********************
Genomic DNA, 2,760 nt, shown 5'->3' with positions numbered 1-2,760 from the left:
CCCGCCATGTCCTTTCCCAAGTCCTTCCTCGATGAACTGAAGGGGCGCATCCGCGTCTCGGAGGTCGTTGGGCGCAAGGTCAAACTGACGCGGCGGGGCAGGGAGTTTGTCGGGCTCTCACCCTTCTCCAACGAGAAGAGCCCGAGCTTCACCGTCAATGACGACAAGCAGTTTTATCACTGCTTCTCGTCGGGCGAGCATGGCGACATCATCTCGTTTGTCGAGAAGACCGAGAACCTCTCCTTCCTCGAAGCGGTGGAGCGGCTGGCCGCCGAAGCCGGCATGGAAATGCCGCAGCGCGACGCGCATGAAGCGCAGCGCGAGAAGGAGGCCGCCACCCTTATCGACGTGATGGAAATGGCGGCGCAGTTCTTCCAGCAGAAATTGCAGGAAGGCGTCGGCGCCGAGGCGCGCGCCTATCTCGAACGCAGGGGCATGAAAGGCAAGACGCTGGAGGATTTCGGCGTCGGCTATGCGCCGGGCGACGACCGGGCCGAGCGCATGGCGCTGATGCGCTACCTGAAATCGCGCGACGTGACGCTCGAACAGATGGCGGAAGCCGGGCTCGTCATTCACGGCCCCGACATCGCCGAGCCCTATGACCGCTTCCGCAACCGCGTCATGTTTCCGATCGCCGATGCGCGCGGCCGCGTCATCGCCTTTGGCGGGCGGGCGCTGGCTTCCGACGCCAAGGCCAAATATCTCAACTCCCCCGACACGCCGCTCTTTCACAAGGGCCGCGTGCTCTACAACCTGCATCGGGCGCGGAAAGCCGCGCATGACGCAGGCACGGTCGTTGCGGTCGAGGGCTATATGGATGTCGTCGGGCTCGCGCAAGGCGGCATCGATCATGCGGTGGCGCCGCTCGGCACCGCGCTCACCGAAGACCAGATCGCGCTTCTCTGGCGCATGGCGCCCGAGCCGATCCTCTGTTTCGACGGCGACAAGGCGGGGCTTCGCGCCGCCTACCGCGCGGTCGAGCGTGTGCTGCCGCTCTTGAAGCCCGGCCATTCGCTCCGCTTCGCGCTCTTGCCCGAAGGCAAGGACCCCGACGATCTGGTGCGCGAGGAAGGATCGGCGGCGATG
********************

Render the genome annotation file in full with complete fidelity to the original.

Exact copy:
Genomic DNA, 2,760 nt, shown 5'->3' with positions numbered 1-2,760 from the left:
CCCGCCATGTCCTTTCCCAAGTCCTTCCTCGATGAACTGAAGGGGCGCATCCGCGTCTCGGAGGTCGTTGGGCGCAAGGTCAAACTGACGCGGCGGGGCAGGGAGTTTGTCGGGCTCTCACCCTTCTCCAACGAGAAGAGCCCGAGCTTCACCGTCAATGACGACAAGCAGTTTTATCACTGCTTCTCGTCGGGCGAGCATGGCGACATCATCTCGTTTGTCGAGAAGACCGAGAACCTCTCCTTCCTCGAAGCGGTGGAGCGGCTGGCCGCCGAAGCCGGCATGGAAATGCCGCAGCGCGACGCGCATGAAGCGCAGCGCGAGAAGGAGGCCGCCACCCTTATCGACGTGATGGAAATGGCGGCGCAGTTCTTCCAGCAGAAATTGCAGGAAGGCGTCGGCGCCGAGGCGCGCGCCTATCTCGAACGCAGGGGCATGAAAGGCAAGACGCTGGAGGATTTCGGCGTCGGCTATGCGCCGGGCGACGACCGGGCCGAGCGCATGGCGCTGATGCGCTACCTGAAATCGCGCGACGTGACGCTCGAACAGATGGCGGAAGCCGGGCTCGTCATTCACGGCCCCGACATCGCCGAGCCCTATGACCGCTTCCGCAACCGCGTCATGTTTCCGATCGCCGATGCGCGCGGCCGCGTCATCGCCTTTGGCGGGCGGGCGCTGGCTTCCGACGCCAAGGCCAAATATCTCAACTCCCCCGACACGCCGCTCTTTCACAAGGGCCGCGTGCTCTACAACCTGCATCGGGCGCGGAAAGCCGCGCATGACGCAGGCACGGTCGTTGCGGTCGAGGGCTATATGGATGTCGTCGGGCTCGCGCAAGGCGGCATCGATCATGCGGTGGCGCCGCTCGGCACCGCGCTCACCGAAGACCAGATCGCGCTTCTCTGGCGCATGGCGCCCGAGCCGATCCTCTGTTTCGACGGCGACAAGGCGGGGCTTCGCGCCGCCTACCGCGCGGTCGAGCGTGTGCTGCCGCTCTTGAAGCCCGGCCATTCGCTCCGCTTCGCGCTCTTGCCCGAAGGCAAGGACCCCGACGATCTGGTGCGCGAGGAAGGATCGGCGGCGATG